Widespread rape of Rohingya women and girls in Myanmar
Amidst the gut-wrenching persecution and killing of Rohingya Muslims as part of the ethnic-cleansing said to be carried out by Myanmar’s armed forces, reports assert that Rohingya women and girls are being subjected to widespread rape and torture. While the Myanmar government denies allegations of ethnic cleansing and mass rape, medical professionals treating women and children in Bangladesh’s refugee camps housing Rohingya refugees have been stunned by the sheer volume of rapes.
New Turkish marriage law may spur child marriages and polygamy
In October, the Turkish parliament passed a law allowing muftis to perform civil marriages as opposed to the authority previously lying only in the hands of state officials in the family affairs directorate. The move is considered a blow to women’s rights and has been criticised by activists who fear an increase in child brides being forced to marry older men and a rise in polygamy.
Sanitary napkins taxed heavily under GST in India
The new GST rollout in July infuriated women across India, for under it, sanitary napkins were taxed heavily at 12 percent. Protests broke out in different parts of the country, with the media and women’s rights organisations voicing out against sanitary napkins, a feminine hygiene necessity, being placed in the 12 percent tax bracket. However, even though taxes were slashed on many products in the November revision of GST, taxes on sanitary napkins remain the same.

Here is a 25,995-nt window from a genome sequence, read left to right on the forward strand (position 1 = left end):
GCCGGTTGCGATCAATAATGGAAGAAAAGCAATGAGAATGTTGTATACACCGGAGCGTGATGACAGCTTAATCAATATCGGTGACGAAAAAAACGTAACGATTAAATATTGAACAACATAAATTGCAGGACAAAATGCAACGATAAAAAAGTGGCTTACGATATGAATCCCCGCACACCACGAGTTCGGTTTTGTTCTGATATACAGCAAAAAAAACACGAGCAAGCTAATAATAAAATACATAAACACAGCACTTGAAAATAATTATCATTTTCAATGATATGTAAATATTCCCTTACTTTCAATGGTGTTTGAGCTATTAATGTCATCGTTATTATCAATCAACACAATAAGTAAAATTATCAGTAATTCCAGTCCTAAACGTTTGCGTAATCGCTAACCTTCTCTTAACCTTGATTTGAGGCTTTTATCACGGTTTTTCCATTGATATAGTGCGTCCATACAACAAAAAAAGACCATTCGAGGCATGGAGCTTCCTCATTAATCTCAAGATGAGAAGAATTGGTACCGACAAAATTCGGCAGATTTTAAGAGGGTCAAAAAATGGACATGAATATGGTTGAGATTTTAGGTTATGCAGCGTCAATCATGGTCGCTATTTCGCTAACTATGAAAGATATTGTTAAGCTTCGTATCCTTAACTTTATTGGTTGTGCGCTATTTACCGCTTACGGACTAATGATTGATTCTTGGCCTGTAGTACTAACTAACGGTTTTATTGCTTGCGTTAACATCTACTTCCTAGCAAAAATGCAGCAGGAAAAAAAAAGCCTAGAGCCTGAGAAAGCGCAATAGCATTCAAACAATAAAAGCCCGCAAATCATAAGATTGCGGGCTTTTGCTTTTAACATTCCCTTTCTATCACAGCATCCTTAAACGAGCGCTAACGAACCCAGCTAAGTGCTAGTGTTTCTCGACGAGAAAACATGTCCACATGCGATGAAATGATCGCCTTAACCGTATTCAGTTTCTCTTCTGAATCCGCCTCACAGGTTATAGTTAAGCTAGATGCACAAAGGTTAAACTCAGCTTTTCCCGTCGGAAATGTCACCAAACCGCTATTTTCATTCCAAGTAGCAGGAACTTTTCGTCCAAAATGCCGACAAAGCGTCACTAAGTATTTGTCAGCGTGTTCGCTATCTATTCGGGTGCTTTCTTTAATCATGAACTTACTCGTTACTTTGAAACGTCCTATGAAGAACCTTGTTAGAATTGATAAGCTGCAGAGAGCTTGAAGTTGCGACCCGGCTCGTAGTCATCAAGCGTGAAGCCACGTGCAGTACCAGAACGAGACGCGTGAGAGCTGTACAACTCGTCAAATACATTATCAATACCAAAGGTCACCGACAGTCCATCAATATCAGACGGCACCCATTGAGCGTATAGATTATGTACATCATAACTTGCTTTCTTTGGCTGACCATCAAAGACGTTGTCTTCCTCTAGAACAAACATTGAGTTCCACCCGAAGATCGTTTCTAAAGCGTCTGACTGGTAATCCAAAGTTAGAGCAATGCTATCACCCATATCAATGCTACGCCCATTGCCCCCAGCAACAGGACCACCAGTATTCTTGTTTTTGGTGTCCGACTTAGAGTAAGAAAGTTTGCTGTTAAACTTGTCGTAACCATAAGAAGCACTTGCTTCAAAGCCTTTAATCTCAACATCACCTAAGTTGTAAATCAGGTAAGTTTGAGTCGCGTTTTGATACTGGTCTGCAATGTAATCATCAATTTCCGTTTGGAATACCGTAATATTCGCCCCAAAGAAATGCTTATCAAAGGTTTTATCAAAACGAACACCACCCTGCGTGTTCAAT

Trump administration cuts access to birth control under employer coverage
In early October, the Trump administration issued a rule that significantly limits the contraception coverage mandate under the Affordable Care Act. This allows a larger group of employers and insurers across industries to exempt themselves from covering contraceptives, which could mean that many American women would no longer have access to birth control free of charge. The move has been condemned by women across the US, citing access to birth control as imperative to treat several pre-existing conditions and for women to exercise reproductive and sexual freedom.
Several women activists killed fighting for human rights
In 2017, the world lost many women activists, most of whom were killed by radicals of opposing viewpoints. Among them were Emilsen Manyoma, a Colombian working with displaced communities; Sherly Montoya, an advocate for the LGBTI in Honduras; Mia Manuelita Mascariñas-Green, an environmental lawyer working on cases involving land rights in Philippines; and Heather Heyer, killed while protesting against the Unite the Right neo-Nazi rally in Charlottesville, Virginia, US. Journalists too were targeted – Gauri Lankesh, a critic of caste discrimination and right-wing Hindu extremism in India; Daphne Caruana Galizia who had led the Panama Papers investigation into corruption in Malta; and Shifa Gardi, an Iraqi reporter credited with breaking stereotypes of male-dominated journalism in the region.